This isn't my mom's war
If my parents were still alive, they'd be mightily displeased by the notion of US troops fanning out across the globe in an open-ended war against terrorism. "Why," my mother often lamented as I was growing up, "do we have to keep reinventing the wheel?!"Skip to next paragraph
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They met in 1943. My dad was a naval officer taking a navigation class at the University of Southern California and he ended up marrying the instructor. Her father owned a yacht, which helps explain how she learned to chart the sun and stars. She also served as a Red Cross volunteer and saw the carnage of combat firsthand as wounded vets returned home.
World War II was the pivotal experience of their lives, and while both were very patriotic, Mom never hesitated to express her feelings about what she perceived as poor leadership that had bungled much of the fighting and failed to bring about lasting peace.
In our household, famous names were routinely lambasted as being overrated or, in her most scathing assessment, "complete nincompoops." She held Gen. Mark Clark personally responsible for the hardships of the Italian campaign, with particular scorn placed on "that fiasco at Anzio."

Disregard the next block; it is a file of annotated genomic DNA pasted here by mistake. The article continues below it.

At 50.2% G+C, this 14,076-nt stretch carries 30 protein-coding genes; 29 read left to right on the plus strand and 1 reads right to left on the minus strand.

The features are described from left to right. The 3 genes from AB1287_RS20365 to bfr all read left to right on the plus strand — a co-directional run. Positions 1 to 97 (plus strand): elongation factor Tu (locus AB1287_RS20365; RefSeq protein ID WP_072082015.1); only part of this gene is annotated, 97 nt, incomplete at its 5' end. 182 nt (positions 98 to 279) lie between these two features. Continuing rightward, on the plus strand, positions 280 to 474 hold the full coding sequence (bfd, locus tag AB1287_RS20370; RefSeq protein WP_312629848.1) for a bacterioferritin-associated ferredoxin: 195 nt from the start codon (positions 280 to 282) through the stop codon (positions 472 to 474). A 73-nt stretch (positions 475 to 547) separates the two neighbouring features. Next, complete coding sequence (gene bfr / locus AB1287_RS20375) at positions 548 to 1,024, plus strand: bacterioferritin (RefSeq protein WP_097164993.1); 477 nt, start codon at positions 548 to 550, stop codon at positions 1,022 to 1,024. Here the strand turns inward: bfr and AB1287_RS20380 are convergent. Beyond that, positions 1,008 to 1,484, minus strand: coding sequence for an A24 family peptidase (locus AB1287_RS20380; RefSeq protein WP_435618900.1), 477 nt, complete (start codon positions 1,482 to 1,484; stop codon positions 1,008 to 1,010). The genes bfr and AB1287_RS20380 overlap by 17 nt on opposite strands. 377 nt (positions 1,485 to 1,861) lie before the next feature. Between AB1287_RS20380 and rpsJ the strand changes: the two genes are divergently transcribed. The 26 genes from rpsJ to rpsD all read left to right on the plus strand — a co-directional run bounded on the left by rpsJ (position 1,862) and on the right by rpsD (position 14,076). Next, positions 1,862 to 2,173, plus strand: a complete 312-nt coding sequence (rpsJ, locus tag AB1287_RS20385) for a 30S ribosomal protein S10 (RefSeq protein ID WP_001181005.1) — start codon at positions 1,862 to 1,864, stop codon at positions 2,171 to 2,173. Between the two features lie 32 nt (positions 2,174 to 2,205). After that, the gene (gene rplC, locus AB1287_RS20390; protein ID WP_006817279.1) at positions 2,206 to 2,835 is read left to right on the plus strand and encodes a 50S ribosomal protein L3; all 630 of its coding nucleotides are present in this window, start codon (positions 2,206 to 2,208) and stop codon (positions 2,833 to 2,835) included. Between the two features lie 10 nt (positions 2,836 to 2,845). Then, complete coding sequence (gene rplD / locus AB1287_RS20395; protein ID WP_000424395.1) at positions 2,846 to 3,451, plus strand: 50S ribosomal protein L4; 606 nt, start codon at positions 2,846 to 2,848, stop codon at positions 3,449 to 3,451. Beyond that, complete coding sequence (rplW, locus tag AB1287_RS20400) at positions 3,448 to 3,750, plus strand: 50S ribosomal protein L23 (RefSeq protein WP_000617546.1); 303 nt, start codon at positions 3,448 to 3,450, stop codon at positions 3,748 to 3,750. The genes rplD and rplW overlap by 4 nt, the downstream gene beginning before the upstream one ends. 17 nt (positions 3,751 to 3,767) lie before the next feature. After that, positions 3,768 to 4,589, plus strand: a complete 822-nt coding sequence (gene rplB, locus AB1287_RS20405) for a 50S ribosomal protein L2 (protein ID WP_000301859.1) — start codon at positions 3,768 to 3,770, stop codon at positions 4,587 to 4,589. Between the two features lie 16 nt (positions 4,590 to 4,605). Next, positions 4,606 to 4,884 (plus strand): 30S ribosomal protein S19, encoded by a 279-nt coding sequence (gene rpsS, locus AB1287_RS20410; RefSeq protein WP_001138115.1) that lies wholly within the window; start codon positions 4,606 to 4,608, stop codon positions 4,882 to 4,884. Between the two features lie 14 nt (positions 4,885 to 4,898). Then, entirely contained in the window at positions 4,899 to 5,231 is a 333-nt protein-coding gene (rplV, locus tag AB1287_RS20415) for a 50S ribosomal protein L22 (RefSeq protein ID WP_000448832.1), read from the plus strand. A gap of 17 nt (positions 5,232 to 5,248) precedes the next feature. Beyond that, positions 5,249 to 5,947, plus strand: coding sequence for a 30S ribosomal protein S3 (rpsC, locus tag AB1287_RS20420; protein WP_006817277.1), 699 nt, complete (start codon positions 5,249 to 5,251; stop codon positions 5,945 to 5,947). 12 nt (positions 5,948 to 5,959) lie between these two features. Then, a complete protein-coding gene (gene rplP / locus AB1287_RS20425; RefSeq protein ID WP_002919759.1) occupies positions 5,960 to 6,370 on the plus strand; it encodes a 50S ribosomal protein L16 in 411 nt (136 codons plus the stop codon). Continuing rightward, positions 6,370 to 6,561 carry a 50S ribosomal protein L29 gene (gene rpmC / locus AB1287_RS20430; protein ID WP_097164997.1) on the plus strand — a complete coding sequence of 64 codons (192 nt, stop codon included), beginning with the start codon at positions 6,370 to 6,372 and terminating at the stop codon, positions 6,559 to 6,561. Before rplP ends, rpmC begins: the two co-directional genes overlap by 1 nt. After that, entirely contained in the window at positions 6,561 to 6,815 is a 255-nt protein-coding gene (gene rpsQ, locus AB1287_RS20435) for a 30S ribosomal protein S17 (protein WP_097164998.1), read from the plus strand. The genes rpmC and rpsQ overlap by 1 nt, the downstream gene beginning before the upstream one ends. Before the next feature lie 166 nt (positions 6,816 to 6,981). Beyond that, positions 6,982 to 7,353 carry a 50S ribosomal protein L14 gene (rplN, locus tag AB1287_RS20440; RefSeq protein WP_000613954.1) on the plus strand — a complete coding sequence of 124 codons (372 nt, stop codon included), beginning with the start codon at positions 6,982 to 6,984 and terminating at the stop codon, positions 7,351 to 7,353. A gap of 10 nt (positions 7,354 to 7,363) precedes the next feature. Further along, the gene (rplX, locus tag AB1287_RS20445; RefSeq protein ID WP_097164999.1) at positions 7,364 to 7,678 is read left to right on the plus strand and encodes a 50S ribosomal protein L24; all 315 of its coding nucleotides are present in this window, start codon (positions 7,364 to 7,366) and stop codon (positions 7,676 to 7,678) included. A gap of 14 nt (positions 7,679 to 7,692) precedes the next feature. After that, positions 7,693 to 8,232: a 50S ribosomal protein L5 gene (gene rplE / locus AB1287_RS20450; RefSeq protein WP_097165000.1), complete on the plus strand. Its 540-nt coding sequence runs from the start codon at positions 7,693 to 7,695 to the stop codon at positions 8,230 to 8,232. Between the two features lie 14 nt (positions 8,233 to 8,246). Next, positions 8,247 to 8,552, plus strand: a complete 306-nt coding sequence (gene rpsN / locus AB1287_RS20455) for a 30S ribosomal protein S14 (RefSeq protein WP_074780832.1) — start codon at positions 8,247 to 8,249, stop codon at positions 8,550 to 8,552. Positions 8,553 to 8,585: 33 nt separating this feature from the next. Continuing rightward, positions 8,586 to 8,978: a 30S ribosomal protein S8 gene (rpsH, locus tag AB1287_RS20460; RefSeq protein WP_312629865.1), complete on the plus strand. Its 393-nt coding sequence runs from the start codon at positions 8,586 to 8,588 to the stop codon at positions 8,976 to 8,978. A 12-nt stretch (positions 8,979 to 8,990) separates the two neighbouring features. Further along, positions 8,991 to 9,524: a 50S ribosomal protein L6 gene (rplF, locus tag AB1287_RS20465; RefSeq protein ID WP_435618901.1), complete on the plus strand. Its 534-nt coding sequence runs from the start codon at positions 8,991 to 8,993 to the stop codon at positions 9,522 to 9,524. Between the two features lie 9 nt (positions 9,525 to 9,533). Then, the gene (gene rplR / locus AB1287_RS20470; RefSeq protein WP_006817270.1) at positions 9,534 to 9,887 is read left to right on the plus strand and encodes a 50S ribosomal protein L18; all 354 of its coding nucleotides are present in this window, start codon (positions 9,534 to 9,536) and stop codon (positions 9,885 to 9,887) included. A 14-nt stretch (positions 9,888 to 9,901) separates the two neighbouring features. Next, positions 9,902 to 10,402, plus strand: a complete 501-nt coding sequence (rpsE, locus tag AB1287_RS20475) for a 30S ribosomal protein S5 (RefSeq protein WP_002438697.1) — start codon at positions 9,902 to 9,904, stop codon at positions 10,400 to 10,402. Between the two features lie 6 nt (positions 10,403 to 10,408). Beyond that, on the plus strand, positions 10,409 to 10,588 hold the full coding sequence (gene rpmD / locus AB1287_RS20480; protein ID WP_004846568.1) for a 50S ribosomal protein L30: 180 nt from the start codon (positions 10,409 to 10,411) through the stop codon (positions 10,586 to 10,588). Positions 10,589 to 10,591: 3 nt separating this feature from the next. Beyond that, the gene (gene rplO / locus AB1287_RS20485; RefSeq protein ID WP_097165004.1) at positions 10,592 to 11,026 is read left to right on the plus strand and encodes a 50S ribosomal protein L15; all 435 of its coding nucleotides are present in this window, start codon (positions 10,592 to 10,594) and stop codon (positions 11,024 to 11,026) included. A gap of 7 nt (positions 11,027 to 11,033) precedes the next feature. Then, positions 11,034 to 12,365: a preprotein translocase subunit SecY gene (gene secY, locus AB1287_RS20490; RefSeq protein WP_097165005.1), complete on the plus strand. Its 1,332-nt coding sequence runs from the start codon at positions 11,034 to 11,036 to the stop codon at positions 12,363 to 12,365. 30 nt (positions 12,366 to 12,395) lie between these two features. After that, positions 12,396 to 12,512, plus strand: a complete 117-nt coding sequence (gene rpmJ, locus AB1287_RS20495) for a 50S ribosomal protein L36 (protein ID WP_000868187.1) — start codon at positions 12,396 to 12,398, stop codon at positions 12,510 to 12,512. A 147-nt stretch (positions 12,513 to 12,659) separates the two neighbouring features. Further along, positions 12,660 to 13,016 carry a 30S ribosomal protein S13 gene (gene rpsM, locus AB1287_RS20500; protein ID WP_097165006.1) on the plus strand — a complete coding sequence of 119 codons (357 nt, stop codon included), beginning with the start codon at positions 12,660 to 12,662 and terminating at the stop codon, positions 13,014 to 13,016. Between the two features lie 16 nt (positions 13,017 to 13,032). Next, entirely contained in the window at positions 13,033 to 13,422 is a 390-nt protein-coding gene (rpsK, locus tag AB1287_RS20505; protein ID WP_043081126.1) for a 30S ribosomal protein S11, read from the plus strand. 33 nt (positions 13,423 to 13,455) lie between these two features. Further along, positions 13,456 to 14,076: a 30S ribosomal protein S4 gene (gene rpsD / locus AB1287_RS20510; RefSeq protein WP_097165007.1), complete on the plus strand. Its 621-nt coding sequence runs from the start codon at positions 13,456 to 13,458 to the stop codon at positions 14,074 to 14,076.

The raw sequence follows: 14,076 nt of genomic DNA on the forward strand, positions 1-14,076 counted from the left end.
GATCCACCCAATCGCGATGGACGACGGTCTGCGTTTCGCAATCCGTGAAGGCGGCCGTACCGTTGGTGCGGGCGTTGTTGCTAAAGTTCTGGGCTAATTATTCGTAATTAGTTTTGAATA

George Marshall was also a frequent target: "When the Japanese bombed Pearl Harbor, he was still buying horses for the cavalry!"
True or not, her observations reflected what I believe was deep disappointment with the international turmoil of the postwar era. Mom was particularly incensed in December 1973, when federal officials suggested that Americans eliminate holiday lighting displays as a way to cope with the oil embargo. "This was never supposed to happen again!" she said emphatically. "That's what they told us when the war ended!"
She made it sound as if a list of edicts were announced over the radio after the shooting stopped, promises made by the government about how safe and secure domestic life would be from then on. No such broadcast ever happened, but I can understand how average citizens who helped pull the US out of an economic depression and transform it into a world power might emerge from the experience with assumptions about the future that seemed as valid as any official proclamation.
My parents believed the sacrifices they endured would create a world in which they would never again have to deal with such a terrible event. Instead they ended up with the Berlin airlift, Korea, the cold war, and Vietnam. As time passed, I think they felt increasingly frustrated that a historic national effort hadn't produced the results they, or their peers, expected.
It would be nice if this country could reach a consensus about what specific results we should expect from the current war effort, but I don't think it's going to happen. Mom would say we're reinventing the wheel again. I used to argue with her about that view. But as the years go by and one crisis follows another, I'm inclined to think Mom was right after all.